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mh2361 wrote: »
Hi, can I join the challenge for Feb? I'm completely new to this, rubbish on the computer and judging by other peoples spending targets, I'm pretty rubbish at shopping too! I usally spend £120 a week for 4 of us which includes all cleaning, toiletries etc and, guess what, i desperately need to reduce this and need help!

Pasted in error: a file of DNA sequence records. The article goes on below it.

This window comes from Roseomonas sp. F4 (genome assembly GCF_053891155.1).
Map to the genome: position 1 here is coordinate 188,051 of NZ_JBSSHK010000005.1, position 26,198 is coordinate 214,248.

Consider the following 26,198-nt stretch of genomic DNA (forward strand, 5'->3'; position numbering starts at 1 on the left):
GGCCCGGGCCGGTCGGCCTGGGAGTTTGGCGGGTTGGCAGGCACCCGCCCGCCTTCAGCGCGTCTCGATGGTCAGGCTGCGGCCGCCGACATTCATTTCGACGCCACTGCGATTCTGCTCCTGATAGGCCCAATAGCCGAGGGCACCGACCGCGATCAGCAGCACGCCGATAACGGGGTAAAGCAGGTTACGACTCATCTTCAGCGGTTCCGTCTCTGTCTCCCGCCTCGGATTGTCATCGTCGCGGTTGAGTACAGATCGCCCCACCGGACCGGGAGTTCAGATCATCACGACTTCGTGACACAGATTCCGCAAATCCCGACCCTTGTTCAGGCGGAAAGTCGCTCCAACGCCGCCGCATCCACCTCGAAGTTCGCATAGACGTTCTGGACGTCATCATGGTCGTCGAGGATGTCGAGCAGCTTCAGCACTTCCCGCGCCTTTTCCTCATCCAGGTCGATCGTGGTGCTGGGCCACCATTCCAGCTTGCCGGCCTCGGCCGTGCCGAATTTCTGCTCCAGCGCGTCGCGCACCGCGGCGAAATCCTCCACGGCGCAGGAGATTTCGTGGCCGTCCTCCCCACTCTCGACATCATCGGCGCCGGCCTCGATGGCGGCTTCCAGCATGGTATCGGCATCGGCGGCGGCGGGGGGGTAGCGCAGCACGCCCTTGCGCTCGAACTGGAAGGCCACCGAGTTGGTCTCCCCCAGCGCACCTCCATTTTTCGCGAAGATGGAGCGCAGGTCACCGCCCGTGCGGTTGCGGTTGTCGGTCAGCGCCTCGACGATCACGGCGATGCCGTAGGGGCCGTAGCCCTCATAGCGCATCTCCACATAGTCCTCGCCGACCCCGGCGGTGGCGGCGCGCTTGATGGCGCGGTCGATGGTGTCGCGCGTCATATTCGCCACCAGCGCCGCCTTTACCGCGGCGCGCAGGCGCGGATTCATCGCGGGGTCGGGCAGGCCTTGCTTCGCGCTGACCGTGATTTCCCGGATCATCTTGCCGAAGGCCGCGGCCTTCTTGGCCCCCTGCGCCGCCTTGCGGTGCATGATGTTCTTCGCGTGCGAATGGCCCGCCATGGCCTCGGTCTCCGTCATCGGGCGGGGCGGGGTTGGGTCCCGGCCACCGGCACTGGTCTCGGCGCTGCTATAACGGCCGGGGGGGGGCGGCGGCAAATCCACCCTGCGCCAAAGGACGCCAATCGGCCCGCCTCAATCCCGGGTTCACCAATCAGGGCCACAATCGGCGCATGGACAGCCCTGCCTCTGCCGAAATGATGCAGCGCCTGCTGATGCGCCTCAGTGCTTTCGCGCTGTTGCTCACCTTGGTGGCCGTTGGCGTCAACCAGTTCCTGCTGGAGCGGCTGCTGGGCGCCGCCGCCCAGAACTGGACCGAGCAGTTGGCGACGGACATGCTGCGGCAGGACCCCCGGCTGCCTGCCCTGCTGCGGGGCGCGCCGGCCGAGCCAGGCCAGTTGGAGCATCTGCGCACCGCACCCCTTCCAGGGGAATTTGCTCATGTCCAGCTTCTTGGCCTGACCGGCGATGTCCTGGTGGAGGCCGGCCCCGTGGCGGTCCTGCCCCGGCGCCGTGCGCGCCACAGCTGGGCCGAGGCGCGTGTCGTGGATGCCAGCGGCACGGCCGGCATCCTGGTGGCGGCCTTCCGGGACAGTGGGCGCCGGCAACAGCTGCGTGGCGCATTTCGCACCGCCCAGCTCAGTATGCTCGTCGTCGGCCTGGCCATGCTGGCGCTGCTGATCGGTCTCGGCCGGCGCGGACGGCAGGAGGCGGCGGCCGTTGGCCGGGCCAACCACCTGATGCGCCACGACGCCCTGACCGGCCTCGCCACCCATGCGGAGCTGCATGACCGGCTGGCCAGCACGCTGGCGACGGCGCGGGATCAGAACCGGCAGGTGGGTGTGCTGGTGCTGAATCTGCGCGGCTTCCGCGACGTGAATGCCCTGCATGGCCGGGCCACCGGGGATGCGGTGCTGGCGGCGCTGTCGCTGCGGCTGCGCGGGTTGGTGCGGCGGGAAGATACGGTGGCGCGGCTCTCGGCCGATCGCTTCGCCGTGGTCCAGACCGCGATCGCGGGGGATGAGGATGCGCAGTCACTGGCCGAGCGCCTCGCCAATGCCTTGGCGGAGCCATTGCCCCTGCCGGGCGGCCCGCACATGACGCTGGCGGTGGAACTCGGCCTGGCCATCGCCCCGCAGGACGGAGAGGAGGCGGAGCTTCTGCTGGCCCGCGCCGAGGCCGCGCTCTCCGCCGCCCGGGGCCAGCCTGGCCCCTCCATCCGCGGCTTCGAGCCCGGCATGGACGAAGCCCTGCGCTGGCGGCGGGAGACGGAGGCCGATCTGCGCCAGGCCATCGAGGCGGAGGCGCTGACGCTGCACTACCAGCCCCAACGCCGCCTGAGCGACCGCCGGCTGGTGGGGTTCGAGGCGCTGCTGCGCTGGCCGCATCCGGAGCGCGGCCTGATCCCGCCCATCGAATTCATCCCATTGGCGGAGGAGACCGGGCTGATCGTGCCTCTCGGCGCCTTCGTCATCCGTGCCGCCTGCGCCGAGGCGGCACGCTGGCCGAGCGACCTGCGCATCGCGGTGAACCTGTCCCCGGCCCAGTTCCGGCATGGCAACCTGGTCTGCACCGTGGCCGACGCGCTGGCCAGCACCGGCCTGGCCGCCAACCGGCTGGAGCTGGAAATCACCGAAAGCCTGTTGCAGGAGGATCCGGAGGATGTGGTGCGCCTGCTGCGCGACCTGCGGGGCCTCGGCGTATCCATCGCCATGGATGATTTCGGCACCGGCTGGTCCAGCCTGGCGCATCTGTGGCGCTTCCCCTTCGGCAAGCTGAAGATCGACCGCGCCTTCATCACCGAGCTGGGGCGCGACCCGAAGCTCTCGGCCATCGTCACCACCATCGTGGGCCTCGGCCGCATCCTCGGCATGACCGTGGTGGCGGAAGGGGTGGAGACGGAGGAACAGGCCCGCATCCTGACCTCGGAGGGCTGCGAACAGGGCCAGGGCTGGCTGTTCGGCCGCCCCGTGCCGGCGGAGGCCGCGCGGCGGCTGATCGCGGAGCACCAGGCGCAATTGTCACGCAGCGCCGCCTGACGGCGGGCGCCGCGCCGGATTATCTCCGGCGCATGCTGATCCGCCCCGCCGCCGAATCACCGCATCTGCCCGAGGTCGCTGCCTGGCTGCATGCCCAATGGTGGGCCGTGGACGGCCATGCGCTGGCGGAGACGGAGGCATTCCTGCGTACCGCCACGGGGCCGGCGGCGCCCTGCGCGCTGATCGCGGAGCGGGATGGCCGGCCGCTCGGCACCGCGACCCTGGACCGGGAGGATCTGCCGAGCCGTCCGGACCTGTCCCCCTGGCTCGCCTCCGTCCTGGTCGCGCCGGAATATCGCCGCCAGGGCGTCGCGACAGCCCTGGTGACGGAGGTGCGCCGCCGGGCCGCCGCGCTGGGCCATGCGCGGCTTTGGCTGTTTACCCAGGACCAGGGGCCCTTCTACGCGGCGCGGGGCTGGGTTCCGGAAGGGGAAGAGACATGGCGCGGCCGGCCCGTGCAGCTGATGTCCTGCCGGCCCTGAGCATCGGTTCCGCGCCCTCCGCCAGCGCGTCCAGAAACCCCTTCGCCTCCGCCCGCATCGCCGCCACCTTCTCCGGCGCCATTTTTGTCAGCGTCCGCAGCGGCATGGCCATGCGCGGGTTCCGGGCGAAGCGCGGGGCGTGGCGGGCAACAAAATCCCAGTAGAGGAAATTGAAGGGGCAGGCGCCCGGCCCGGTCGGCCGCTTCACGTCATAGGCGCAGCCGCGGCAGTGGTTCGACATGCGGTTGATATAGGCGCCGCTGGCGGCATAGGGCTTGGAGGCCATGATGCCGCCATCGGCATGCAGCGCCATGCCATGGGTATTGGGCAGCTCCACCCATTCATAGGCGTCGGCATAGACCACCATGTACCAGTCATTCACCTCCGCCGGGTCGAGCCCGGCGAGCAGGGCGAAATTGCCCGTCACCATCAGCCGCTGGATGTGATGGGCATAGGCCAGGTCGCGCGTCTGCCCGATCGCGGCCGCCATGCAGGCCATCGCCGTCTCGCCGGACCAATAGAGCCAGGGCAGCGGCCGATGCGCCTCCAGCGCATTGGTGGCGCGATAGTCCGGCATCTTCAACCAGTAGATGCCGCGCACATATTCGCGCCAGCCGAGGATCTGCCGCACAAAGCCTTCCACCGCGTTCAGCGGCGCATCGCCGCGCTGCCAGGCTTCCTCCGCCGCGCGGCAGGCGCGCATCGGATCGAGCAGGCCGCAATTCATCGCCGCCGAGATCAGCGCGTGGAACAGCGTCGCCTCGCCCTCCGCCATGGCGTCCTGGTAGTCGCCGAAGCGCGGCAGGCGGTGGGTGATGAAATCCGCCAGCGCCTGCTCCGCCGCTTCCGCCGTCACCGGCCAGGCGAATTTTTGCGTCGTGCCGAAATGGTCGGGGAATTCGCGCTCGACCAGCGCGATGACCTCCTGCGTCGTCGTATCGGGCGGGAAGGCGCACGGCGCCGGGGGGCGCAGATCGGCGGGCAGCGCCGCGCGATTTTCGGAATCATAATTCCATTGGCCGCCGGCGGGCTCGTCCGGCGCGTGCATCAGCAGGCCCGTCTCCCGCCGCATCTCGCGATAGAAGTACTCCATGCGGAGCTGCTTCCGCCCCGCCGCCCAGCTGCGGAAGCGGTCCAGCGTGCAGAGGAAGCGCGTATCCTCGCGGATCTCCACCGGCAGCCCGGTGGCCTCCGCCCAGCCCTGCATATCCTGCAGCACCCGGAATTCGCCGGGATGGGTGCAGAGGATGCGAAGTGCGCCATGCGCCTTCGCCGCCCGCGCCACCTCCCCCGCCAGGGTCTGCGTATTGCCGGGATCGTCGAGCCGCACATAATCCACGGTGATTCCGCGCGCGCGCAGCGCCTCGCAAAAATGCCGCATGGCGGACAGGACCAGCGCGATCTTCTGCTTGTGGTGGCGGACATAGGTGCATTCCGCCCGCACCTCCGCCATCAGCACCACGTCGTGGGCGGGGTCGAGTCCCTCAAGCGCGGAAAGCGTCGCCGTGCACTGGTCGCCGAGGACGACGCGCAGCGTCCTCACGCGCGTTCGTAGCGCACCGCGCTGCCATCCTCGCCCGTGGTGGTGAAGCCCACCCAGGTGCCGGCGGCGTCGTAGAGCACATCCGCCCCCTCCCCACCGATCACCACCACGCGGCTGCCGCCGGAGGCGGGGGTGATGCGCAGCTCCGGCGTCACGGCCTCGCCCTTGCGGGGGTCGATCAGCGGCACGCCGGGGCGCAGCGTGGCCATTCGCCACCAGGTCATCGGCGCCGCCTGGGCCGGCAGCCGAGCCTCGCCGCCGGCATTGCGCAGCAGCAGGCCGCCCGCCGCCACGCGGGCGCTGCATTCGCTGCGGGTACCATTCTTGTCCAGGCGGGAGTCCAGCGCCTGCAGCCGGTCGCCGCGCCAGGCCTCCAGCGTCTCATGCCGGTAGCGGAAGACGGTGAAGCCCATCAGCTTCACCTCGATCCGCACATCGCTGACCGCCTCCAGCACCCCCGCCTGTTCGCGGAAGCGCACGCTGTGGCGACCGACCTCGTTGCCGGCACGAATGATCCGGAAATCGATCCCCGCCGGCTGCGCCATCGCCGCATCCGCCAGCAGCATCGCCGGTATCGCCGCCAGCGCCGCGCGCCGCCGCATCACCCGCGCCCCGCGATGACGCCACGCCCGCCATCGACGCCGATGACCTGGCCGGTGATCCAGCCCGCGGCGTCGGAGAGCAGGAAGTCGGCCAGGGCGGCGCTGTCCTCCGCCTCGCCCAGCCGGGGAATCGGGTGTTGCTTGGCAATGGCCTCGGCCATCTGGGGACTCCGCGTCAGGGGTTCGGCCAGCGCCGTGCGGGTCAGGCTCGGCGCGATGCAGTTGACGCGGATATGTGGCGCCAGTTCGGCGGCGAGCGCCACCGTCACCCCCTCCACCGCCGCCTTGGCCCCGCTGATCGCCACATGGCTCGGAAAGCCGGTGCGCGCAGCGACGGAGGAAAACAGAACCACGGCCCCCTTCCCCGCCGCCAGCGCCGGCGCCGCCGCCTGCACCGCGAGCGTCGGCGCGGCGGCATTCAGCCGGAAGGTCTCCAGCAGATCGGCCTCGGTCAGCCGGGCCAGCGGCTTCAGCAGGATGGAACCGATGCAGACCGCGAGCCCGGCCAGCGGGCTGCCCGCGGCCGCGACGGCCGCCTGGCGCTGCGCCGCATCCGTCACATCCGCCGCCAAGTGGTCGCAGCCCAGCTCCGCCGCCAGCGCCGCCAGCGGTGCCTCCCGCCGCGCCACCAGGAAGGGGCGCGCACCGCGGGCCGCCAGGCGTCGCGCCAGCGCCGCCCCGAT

So I'll set my challenge at £450 .
Any advice gratefully received
Spiggle wrote: »
OOOh, lovely new thread! :T
Thanks Zippy, rosieben and helen jelly for their sterling work keeping us all on the right track. :A:T:A:T:A
I'm posting the following now so it is near the front of the thread for newbies joining this month. Helen, please would you change the post number in your list post to match this one please?
Welcome and good luck to our newbies! And good luck to everyone of course!